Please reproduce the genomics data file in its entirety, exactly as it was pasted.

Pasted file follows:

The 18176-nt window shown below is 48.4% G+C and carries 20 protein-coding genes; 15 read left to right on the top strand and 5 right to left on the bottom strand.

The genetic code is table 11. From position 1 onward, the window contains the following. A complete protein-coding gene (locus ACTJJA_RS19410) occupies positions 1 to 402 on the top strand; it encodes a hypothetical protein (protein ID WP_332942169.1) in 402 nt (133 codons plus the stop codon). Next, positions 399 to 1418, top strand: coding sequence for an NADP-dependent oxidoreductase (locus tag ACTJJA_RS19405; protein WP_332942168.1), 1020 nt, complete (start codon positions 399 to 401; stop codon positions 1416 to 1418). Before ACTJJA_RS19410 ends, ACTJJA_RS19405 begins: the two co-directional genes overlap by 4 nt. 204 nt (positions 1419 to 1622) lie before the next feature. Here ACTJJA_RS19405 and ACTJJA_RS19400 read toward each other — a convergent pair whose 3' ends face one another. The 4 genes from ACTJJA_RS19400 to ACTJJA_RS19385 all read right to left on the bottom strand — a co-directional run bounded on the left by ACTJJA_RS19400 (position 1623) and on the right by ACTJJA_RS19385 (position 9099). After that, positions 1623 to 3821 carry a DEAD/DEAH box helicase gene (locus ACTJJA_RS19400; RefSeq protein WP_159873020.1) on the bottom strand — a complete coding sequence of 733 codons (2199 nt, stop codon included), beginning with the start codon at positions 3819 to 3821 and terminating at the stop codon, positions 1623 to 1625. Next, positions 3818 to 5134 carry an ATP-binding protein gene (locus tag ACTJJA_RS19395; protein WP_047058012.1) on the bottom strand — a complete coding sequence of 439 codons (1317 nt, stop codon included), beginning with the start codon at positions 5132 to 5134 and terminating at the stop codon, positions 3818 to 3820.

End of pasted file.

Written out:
The 18176-nt window shown below is 48.4% G+C and carries 20 protein-coding genes; 15 read left to right on the top strand and 5 right to left on the bottom strand.

The genetic code is table 11. From position 1 onward, the window contains the following. A complete protein-coding gene (locus ACTJJA_RS19410) occupies positions 1 to 402 on the top strand; it encodes a hypothetical protein (protein ID WP_332942169.1) in 402 nt (133 codons plus the stop codon). Next, positions 399 to 1418, top strand: coding sequence for an NADP-dependent oxidoreductase (locus tag ACTJJA_RS19405; protein WP_332942168.1), 1020 nt, complete (start codon positions 399 to 401; stop codon positions 1416 to 1418). Before ACTJJA_RS19410 ends, ACTJJA_RS19405 begins: the two co-directional genes overlap by 4 nt. 204 nt (positions 1419 to 1622) lie before the next feature. Here ACTJJA_RS19405 and ACTJJA_RS19400 read toward each other — a convergent pair whose 3' ends face one another. The 4 genes from ACTJJA_RS19400 to ACTJJA_RS19385 all read right to left on the bottom strand — a co-directional run bounded on the left by ACTJJA_RS19400 (position 1623) and on the right by ACTJJA_RS19385 (position 9099). After that, positions 1623 to 3821 carry a DEAD/DEAH box helicase gene (locus ACTJJA_RS19400; RefSeq protein WP_159873020.1) on the bottom strand — a complete coding sequence of 733 codons (2199 nt, stop codon included), beginning with the start codon at positions 3819 to 3821 and terminating at the stop codon, positions 1623 to 1625. Next, positions 3818 to 5134 carry an ATP-binding protein gene (locus tag ACTJJA_RS19395; protein WP_047058012.1) on the bottom strand — a complete coding sequence of 439 codons (1317 nt, stop codon included), beginning with the start codon at positions 5132 to 5134 and terminating at the stop codon, positions 3818 to 3820.